"Back to the Future" - STV and Local Representation
Here's a lighter take on my last blog, in which I copied a summary of the latest report from the Electoral Reform Society in the UK basically putting to bed the anti-PR myth that STV harms local representation.
Nothing captures the "local service" angle better than this video. This is a campaign video for Marty Heydon, who ran for re-election as a TD (like our MPs) in Ireland for Fine Gael in the constituency of Kildare South. Fine Gael is one of Ireland's two main political parties. Here he tells local voters what he's accomplished and hopes to accomplish in the local constituency - to the theme of "Back to the Future." I've rarely seen a candidate in Canada from a mainstream party with such campaign creativity or independence! Most mainstream political party flyers in Canada seem to be the party lines, possibly a photo of the leader, with the candidate's picture photo-shopped in. This video is really worth a watch!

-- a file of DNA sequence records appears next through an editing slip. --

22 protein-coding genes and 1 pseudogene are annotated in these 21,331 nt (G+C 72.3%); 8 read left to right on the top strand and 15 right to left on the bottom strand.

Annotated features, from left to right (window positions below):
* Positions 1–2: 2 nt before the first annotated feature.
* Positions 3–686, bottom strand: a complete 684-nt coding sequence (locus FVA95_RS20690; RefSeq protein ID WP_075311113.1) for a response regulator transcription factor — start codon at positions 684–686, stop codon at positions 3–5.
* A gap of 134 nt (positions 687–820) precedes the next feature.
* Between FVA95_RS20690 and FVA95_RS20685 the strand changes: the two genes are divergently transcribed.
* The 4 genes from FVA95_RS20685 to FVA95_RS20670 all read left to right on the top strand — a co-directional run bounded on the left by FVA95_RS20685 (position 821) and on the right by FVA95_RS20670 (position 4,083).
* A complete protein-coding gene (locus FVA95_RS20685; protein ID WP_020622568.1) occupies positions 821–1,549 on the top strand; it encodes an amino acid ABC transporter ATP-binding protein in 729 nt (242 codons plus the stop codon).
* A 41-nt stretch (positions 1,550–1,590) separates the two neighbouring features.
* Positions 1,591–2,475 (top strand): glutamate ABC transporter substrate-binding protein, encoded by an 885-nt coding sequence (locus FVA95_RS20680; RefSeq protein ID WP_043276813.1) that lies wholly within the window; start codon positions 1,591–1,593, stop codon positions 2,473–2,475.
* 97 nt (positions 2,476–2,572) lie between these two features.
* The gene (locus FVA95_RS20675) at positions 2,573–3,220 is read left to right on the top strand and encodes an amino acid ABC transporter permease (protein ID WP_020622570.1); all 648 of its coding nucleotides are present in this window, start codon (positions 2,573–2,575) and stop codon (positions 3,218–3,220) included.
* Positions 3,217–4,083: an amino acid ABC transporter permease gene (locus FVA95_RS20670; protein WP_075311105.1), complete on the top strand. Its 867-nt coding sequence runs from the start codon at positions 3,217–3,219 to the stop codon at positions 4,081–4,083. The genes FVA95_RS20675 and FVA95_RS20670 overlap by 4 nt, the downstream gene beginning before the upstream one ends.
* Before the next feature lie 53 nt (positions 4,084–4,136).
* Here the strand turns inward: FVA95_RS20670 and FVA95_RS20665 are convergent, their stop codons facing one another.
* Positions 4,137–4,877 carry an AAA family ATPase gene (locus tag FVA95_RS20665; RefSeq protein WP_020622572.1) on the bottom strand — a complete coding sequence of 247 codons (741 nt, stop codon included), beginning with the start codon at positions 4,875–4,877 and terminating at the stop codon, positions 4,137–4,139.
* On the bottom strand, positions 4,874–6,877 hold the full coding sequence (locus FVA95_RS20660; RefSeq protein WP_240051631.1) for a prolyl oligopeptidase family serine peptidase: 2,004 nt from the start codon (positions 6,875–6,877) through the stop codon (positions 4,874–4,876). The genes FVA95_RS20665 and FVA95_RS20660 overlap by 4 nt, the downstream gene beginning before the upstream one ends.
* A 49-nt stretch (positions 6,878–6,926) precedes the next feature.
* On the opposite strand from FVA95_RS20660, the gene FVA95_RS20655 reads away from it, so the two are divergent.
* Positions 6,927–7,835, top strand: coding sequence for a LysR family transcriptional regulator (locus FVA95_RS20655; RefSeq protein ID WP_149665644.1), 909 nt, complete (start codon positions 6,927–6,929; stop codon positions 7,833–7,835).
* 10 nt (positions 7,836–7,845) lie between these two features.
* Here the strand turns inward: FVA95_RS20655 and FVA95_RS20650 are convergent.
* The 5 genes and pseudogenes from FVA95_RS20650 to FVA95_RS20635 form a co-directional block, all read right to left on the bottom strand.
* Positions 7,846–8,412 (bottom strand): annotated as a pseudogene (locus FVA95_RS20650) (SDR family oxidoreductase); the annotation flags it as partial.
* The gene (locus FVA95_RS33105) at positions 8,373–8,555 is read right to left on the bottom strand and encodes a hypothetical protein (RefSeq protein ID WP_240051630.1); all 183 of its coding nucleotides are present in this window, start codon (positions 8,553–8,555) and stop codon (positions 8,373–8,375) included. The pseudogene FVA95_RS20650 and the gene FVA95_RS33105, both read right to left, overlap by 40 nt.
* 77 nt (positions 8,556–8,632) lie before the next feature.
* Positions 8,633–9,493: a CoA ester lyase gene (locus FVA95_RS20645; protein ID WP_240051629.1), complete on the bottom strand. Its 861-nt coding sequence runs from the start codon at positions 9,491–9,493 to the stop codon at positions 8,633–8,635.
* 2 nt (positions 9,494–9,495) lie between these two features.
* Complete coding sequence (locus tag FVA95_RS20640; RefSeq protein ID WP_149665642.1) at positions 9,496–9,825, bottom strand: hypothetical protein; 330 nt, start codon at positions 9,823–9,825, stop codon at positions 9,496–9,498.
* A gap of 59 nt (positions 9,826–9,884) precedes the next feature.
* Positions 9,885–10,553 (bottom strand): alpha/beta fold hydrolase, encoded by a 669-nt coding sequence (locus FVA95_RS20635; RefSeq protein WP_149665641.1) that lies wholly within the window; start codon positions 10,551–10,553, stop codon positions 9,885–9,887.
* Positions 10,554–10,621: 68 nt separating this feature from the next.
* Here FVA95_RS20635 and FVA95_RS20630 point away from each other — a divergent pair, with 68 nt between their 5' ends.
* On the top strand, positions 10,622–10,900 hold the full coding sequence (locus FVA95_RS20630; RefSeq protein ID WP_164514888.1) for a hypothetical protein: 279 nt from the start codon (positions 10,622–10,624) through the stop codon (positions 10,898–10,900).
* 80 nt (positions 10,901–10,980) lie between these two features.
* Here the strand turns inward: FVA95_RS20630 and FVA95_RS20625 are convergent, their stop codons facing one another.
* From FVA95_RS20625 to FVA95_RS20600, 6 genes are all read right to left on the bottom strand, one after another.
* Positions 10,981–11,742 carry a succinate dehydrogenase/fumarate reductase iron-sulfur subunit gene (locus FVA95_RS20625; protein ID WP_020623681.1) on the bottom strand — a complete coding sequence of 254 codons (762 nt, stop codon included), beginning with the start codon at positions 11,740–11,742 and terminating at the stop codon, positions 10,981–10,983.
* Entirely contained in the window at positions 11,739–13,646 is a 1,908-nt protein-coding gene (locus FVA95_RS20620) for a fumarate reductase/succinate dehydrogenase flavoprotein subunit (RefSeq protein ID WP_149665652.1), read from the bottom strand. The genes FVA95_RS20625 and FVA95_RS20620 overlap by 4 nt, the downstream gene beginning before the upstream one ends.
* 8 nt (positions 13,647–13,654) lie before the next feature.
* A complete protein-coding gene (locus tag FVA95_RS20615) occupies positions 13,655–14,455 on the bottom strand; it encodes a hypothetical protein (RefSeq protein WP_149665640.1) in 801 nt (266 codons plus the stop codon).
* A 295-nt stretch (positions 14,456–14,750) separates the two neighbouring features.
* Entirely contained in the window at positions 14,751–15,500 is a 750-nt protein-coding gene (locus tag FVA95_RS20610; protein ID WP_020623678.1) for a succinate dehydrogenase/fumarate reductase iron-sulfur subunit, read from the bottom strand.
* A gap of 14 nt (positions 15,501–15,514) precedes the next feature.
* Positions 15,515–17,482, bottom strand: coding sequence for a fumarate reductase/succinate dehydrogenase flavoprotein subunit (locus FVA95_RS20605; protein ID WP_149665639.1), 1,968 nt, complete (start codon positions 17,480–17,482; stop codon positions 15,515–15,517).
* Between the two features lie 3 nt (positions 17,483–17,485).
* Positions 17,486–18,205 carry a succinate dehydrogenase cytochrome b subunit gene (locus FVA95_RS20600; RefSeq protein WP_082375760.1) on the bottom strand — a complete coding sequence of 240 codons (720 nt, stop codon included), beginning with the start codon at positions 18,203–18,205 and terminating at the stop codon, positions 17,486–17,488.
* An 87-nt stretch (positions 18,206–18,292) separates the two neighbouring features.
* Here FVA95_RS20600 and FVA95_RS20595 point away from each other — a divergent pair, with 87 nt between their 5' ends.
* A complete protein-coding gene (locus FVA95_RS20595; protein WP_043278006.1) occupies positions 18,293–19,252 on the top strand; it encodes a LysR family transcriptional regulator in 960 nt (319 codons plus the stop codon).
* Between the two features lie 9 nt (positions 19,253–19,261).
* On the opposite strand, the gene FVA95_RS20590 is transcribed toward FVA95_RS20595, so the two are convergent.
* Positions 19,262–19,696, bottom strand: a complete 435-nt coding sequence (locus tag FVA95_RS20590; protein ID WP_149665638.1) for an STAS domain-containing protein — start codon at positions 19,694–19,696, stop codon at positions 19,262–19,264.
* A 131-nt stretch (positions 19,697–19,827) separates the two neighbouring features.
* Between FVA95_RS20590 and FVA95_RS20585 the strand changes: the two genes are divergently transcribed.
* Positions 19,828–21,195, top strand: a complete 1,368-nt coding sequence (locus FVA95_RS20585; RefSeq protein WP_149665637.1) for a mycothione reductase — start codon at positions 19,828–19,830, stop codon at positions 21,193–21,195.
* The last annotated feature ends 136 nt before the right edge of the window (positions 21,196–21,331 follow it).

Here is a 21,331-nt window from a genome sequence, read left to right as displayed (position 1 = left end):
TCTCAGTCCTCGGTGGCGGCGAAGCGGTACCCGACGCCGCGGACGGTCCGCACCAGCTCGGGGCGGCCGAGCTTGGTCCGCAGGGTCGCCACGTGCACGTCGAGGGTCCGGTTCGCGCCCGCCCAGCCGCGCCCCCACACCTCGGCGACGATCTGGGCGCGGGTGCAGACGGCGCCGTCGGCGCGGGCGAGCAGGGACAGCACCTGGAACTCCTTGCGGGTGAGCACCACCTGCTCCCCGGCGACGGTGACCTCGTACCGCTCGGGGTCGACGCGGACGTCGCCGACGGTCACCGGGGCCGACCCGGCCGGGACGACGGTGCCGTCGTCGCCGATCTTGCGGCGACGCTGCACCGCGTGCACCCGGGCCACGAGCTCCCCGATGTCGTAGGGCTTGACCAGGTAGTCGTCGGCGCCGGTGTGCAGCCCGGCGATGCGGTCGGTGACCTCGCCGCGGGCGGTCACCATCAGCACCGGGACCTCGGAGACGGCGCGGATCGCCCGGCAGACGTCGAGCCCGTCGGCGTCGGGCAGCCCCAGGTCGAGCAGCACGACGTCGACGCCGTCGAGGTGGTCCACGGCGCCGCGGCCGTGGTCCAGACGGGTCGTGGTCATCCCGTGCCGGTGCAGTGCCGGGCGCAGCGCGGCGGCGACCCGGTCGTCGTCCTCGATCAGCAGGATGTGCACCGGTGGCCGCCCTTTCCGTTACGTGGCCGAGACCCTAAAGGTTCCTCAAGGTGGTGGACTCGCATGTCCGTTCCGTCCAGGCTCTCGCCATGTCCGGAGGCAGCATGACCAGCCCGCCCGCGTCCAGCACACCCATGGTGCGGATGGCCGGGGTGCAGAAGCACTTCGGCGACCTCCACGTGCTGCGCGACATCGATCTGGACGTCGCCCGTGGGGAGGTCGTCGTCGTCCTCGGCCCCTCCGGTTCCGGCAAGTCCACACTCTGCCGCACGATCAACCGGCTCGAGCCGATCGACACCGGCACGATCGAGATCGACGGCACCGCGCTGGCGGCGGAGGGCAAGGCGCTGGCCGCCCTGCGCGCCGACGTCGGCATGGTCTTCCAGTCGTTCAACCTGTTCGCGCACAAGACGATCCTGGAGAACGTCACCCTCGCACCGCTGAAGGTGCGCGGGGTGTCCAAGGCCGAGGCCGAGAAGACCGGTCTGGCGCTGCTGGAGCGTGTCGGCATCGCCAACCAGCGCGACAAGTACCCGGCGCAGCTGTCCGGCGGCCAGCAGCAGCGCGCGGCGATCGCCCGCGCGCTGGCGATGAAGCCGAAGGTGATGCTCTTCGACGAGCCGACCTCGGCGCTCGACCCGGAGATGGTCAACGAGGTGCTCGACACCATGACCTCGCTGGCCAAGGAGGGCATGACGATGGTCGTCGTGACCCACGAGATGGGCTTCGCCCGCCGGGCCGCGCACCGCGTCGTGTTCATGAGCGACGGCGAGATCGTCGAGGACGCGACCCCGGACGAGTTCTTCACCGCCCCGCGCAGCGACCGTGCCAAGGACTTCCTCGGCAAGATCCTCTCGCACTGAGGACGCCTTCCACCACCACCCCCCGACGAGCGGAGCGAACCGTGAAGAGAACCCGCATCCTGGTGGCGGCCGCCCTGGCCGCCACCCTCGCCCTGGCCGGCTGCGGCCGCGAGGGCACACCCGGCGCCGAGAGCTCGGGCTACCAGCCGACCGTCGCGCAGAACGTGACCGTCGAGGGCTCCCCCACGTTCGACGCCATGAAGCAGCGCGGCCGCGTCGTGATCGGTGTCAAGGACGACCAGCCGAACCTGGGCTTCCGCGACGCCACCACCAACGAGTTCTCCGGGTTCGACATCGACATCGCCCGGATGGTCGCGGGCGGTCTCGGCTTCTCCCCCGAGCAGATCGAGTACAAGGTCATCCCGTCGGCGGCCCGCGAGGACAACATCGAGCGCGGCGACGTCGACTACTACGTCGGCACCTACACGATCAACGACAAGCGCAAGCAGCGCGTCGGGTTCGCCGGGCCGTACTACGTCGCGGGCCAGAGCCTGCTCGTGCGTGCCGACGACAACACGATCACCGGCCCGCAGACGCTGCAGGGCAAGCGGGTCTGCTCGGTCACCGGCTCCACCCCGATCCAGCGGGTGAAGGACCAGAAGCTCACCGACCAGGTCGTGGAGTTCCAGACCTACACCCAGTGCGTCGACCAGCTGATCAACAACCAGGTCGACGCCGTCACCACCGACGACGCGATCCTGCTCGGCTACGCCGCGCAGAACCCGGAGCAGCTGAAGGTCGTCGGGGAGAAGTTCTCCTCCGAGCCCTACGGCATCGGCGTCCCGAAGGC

With STV, voters elect a team of local MPs who reflect the political diversity of the district.
If you can handle a choice between more than one restaurant in your area, more than one bookstore (well, I wish) - you can handle having a diversity of MPs, including one you helped elect, who best represents your values.
The point of the ERS report was to show that with STV, politicians are just as concerned with their local constituencies as they are in the UK with first-past-the-post. The report is full of local candidate flyers making the point. TDs (like our MPs) often get re-elected not just on the strength of their party performance, and their work on national issues, but based on the work they do between elections in their local areas. Side note: I wouldn't worry about politics becoming "too" local in Canada with STV, though. Aside from the differences in geography (our MPs just can't compete to see who can run to fix the potholes first because the potholes are a lot farther away) in Ireland the local governments provide far fewer services - leaving the MPs to juggle more local issues than our MPs do.